Today Gov. Pat Quinn, Illinois Tollway Executive Director Kristi Lafleur, Transportation Secretary Ann Schneider and DuPage County Board Chairman Dan Cronin broke ground on the long-awaited Elgin O’Hare Western Access Project.
It is considered to be the largest roadway project in the state and one of the largest in the nation. The $3.4 billion project includes 17 miles of new toll roads and 15 new or improved interchanges and will bring needed congestion relief, reduced travel times, new access to O’Hare International Airport and thousands of jobs for residents of the region. The historic project is part of Quinn’s agenda to create jobs and drive Illinois’ economy forward.
“Today, we’re making history by breaking ground on what will soon become a new, state-of-the-art roadway that will take you from the northwest suburbs to O’Hare International Airport,” Quinn said. “This historic project will improve travel throughout the region and make Illinois an even stronger inland port to the nation and world while creating thousands of jobs.”
The soon-to-be-reconstructed road – which was called the Elgin O’Hare Expressway – and the new roadway that will extend east along Thorndale Avenue to O’Hare, is now designated as Illinois Route 390. The roadway will be the first all-electronic toll road in Illinois and follows the vision set by Governor Quinn’s Advisory Council, which brought together local communities, businesses, regional planning and transportation experts, labor and public finance to reach consensus on the project.
The project is part of the Tollway’s 15-year, $12 billion capital program, Move Illinois: The Illinois Tollway Driving the Future. It is expected to create or support as many as 65,000 jobs by 2040 when combined with completion of the western terminal at O’Hare International Airport.
“I am so pleased to unveil the new Illinois Route 390 designation with Governor Quinn and so many others who have worked for decades to move this project forward,” Lafleur said. “It is through the cooperation of all the local governments and DuPage County that we are here today, ready to begin construction. Nothing says progress like shovels in the ground and I am certain that we will all remember this day for many years to come.”
Schneider added, “The Elgin O’Hare Western Access Project will dramatically improve transportation throughout Illinois’ northwest suburbs, the Midwest region and beyond.”
And Cronin said the project would jump start the local economy.
“Western access to O’Hare Airport and the surrounding commercial and industrial areas will create jobs, stimulate our economy and relieve traffic congestion in our region,” Cronin said.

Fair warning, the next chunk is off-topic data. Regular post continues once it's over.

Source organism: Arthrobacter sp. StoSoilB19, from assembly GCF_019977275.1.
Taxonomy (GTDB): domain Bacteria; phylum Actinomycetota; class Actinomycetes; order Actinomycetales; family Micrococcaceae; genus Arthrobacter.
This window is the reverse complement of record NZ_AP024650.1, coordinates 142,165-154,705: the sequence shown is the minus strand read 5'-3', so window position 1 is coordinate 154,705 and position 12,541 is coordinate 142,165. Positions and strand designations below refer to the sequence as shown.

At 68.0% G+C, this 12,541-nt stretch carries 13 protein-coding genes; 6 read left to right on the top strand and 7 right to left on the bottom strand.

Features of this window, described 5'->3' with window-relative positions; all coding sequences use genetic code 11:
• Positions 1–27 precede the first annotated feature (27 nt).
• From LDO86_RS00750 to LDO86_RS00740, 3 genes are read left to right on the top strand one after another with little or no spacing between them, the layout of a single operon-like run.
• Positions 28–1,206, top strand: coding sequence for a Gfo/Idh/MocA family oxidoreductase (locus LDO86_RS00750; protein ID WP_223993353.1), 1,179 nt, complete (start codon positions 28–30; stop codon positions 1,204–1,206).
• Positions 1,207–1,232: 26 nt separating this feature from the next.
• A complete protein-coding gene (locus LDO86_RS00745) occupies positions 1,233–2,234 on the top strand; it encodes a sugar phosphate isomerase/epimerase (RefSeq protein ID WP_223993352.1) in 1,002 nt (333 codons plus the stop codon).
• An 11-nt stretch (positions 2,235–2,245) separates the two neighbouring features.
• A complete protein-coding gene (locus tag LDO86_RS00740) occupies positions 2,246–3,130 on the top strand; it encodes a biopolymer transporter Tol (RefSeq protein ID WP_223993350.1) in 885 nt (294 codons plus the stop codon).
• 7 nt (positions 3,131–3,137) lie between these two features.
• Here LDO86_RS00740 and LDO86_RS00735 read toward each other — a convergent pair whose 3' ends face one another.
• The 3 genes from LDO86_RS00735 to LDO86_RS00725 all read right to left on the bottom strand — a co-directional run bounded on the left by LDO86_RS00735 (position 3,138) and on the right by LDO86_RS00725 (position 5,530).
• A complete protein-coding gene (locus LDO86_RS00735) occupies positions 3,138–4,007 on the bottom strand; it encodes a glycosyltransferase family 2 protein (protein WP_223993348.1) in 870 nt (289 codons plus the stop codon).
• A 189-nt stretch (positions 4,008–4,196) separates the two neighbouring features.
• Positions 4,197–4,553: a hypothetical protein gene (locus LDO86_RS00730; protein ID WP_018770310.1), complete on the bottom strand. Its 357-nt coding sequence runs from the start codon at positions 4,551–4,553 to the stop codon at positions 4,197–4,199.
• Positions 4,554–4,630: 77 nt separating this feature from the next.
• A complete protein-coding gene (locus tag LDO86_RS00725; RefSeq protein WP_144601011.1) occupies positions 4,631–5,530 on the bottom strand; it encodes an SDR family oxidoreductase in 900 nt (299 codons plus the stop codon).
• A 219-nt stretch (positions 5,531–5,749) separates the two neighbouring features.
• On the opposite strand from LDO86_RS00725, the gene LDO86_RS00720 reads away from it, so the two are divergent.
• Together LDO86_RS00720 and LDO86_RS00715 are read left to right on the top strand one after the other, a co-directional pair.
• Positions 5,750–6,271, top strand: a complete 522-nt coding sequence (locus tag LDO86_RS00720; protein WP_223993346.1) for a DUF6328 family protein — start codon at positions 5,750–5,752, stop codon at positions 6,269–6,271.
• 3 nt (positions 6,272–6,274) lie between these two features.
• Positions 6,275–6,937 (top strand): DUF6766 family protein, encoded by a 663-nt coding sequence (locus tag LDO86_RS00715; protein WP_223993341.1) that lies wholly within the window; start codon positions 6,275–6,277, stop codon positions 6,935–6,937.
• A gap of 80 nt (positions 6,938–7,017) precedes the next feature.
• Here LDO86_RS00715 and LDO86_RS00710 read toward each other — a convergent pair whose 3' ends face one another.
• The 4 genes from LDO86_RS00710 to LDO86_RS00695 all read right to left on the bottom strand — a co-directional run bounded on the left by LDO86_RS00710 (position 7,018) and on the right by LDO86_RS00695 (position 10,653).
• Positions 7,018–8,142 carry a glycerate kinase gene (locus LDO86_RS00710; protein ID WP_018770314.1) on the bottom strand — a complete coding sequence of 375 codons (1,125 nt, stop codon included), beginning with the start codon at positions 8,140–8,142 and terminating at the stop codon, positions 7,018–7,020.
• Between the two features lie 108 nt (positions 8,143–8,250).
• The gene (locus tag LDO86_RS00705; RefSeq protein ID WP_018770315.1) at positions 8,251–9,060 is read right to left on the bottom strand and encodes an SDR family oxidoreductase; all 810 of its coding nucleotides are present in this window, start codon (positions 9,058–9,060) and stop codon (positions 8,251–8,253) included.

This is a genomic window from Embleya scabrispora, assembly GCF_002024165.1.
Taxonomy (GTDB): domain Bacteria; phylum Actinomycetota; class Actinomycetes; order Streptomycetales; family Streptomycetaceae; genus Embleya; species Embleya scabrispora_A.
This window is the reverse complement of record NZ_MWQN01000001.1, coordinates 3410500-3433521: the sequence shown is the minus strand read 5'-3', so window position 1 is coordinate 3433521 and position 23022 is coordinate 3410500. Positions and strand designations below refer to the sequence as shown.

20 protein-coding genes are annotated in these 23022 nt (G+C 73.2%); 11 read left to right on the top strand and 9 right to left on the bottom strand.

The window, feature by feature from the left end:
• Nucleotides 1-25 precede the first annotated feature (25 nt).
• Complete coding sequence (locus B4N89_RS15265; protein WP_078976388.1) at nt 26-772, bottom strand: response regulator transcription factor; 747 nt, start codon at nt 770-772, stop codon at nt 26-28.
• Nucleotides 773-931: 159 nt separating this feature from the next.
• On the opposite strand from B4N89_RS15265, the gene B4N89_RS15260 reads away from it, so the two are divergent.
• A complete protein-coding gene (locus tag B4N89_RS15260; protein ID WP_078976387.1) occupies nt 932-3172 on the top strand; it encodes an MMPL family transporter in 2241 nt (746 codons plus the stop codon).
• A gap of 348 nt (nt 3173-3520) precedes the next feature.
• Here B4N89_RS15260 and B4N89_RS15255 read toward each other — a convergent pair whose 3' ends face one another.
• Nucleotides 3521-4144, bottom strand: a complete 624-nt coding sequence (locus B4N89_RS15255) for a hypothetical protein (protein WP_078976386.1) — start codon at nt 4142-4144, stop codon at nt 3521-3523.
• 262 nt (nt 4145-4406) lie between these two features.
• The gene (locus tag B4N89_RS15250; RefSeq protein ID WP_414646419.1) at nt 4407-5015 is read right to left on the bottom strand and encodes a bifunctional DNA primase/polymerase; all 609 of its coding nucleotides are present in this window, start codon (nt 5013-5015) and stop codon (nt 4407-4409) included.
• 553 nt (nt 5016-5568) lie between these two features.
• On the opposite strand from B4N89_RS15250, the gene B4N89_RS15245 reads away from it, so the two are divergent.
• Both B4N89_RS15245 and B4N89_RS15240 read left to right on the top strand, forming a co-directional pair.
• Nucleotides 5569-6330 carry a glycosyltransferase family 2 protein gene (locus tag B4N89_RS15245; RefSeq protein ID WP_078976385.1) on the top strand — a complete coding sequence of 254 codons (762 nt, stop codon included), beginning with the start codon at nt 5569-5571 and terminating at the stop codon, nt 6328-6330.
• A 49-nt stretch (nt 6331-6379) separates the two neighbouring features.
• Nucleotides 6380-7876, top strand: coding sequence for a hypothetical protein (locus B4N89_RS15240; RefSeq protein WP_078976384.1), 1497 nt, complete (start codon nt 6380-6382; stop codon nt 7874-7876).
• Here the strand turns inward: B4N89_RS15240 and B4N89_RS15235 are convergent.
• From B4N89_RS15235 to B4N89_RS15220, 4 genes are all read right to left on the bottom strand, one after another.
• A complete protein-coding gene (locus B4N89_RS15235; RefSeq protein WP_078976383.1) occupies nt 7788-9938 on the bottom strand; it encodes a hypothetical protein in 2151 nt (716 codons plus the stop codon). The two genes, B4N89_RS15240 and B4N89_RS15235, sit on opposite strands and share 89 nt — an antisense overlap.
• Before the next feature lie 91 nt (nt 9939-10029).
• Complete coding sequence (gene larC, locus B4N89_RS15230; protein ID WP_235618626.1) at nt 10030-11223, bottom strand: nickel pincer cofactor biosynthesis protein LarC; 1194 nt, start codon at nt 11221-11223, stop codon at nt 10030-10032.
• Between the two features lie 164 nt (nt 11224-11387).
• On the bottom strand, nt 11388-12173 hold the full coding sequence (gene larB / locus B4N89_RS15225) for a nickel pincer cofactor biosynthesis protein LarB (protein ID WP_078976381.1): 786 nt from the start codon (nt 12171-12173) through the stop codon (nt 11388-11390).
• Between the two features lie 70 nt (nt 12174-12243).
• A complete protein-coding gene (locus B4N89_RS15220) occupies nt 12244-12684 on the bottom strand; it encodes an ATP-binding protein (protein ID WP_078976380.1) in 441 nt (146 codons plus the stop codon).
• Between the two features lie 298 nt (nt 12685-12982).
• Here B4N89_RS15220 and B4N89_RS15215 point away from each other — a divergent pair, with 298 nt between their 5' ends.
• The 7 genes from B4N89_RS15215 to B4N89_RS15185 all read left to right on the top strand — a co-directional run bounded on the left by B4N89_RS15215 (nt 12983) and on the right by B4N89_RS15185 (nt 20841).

The first phase of the Elgin O’Hare Western Access Project will widen and rehabilitate Illinois Route 390, including reconfiguring the interchange at I-290 and constructing a new interchange at Illinois Route 53 (Rohlwing Road).
Much of this initial work is expected to be completed by the end of 2015, including six ramps for the new interchange at I-290. The full interchange is expected to be complete by the end of 2016. Work to extend the highway east to O’Hare Airport will be completed by 2018.
In 2018, work will begin to construct a new toll road along the western edge of O’Hare International Airport that will connect the west-east roadway with the Tri-State Tollway (I-294) and then north to the Jane Addams Memorial Tollway (I-90). After the project is completed in 2025, up to 120,000 vehicles per day are expected to use the roadway.
The Elgin O’Hare Western Access Project is considered a Project of National and Regional Significance by the U.S. Department of Transportation due to its overall magnitude and the potential to dramatically improve mobility, freight connectivity and enhance the national and regional economies.
The project is expected to enhance economic development and travel performance in the region. It will save drivers $145 million in time and fuel annually by 2040; decrease traffic by more than 16 percent during rush hour and reduce delays on local roads by 24 percent; accommodate three times as many vehicles per day as local roads now carry; reduce travel time by more than seven minutes for the 11-mile trip between the west side of O’Hare Airport and U.S. Route 20 – a savings of 25 percent; and relieve congestion near the existing I-290 and Thorndale Avenue interchange, where construction of new interchanges will reduce travel times by up to 35 percent.